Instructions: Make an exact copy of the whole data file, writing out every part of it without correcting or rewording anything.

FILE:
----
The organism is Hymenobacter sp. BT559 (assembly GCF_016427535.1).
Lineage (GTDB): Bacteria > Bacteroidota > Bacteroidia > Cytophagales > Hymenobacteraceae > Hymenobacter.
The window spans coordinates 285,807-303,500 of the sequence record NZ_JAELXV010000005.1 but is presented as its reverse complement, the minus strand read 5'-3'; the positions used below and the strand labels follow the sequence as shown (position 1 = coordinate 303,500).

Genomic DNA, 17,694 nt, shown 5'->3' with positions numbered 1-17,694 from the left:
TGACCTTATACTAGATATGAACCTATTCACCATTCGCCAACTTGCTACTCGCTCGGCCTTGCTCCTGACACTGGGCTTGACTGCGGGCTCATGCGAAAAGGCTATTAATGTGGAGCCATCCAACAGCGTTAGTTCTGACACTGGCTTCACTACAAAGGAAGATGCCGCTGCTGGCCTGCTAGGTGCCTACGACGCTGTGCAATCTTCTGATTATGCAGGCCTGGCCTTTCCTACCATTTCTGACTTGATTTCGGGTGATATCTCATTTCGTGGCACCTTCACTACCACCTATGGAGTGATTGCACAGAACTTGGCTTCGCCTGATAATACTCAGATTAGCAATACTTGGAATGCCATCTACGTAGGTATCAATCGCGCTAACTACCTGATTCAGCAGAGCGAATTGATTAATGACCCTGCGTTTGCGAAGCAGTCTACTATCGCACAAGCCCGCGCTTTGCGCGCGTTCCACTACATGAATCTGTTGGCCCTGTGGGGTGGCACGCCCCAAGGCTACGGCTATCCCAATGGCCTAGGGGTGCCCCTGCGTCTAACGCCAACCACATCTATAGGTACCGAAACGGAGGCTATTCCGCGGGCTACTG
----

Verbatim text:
The organism is Hymenobacter sp. BT559 (assembly GCF_016427535.1).
Lineage (GTDB): Bacteria > Bacteroidota > Bacteroidia > Cytophagales > Hymenobacteraceae > Hymenobacter.
The window spans coordinates 285,807-303,500 of the sequence record NZ_JAELXV010000005.1 but is presented as its reverse complement, the minus strand read 5'-3'; the positions used below and the strand labels follow the sequence as shown (position 1 = coordinate 303,500).

Genomic DNA, 17,694 nt, shown 5'->3' with positions numbered 1-17,694 from the left:
TGACCTTATACTAGATATGAACCTATTCACCATTCGCCAACTTGCTACTCGCTCGGCCTTGCTCCTGACACTGGGCTTGACTGCGGGCTCATGCGAAAAGGCTATTAATGTGGAGCCATCCAACAGCGTTAGTTCTGACACTGGCTTCACTACAAAGGAAGATGCCGCTGCTGGCCTGCTAGGTGCCTACGACGCTGTGCAATCTTCTGATTATGCAGGCCTGGCCTTTCCTACCATTTCTGACTTGATTTCGGGTGATATCTCATTTCGTGGCACCTTCACTACCACCTATGGAGTGATTGCACAGAACTTGGCTTCGCCTGATAATACTCAGATTAGCAATACTTGGAATGCCATCTACGTAGGTATCAATCGCGCTAACTACCTGATTCAGCAGAGCGAATTGATTAATGACCCTGCGTTTGCGAAGCAGTCTACTATCGCACAAGCCCGCGCTTTGCGCGCGTTCCACTACATGAATCTGTTGGCCCTGTGGGGTGGCACGCCCCAAGGCTACGGCTATCCCAATGGCCTAGGGGTGCCCCTGCGTCTAACGCCAACCACATCTATAGGTACCGAAACGGAGGCTATTCCGCGGGCTACTG